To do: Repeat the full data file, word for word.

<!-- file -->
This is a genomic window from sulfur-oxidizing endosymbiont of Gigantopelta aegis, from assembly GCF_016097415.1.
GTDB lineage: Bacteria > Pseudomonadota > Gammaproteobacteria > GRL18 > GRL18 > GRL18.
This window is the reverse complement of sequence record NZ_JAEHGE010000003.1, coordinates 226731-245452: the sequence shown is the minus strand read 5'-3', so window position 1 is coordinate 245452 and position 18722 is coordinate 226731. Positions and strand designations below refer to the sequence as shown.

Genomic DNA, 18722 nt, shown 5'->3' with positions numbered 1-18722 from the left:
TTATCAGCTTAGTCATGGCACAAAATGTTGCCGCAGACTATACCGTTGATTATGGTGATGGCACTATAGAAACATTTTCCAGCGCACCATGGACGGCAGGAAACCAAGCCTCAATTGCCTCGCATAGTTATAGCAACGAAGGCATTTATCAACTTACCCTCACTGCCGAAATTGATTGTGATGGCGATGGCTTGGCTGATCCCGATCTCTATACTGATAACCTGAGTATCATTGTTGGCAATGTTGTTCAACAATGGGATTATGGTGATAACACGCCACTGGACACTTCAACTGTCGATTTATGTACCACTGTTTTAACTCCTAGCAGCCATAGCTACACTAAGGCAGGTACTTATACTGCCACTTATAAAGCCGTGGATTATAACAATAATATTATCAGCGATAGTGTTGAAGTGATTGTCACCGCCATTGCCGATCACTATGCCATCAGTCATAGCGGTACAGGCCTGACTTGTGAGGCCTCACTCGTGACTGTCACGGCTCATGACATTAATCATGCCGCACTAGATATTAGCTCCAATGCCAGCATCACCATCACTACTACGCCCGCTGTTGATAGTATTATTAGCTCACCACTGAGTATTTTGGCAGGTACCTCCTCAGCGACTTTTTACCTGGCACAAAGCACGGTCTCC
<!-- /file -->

This is a genomic window from sulfur-oxidizing endosymbiont of Gigantopelta aegis, from assembly GCF_016097415.1.
GTDB lineage: Bacteria > Pseudomonadota > Gammaproteobacteria > GRL18 > GRL18 > GRL18.
This window is the reverse complement of sequence record NZ_JAEHGE010000003.1, coordinates 226731-245452: the sequence shown is the minus strand read 5'-3', so window position 1 is coordinate 245452 and position 18722 is coordinate 226731. Positions and strand designations below refer to the sequence as shown.

Genomic DNA, 18722 nt, shown 5'->3' with positions numbered 1-18722 from the left:
TTATCAGCTTAGTCATGGCACAAAATGTTGCCGCAGACTATACCGTTGATTATGGTGATGGCACTATAGAAACATTTTCCAGCGCACCATGGACGGCAGGAAACCAAGCCTCAATTGCCTCGCATAGTTATAGCAACGAAGGCATTTATCAACTTACCCTCACTGCCGAAATTGATTGTGATGGCGATGGCTTGGCTGATCCCGATCTCTATACTGATAACCTGAGTATCATTGTTGGCAATGTTGTTCAACAATGGGATTATGGTGATAACACGCCACTGGACACTTCAACTGTCGATTTATGTACCACTGTTTTAACTCCTAGCAGCCATAGCTACACTAAGGCAGGTACTTATACTGCCACTTATAAAGCCGTGGATTATAACAATAATATTATCAGCGATAGTGTTGAAGTGATTGTCACCGCCATTGCCGATCACTATGCCATCAGTCATAGCGGTACAGGCCTGACTTGTGAGGCCTCACTCGTGACTGTCACGGCTCATGACATTAATCATGCCGCACTAGATATTAGCTCCAATGCCAGCATCACCATCACTACTACGCCCGCTGTTGATAGTATTATTAGCTCACCACTGAGTATTTTGGCAGGTACCTCCTCAGCGACTTTTTACCTGGCACAAAGCACGGTCTCC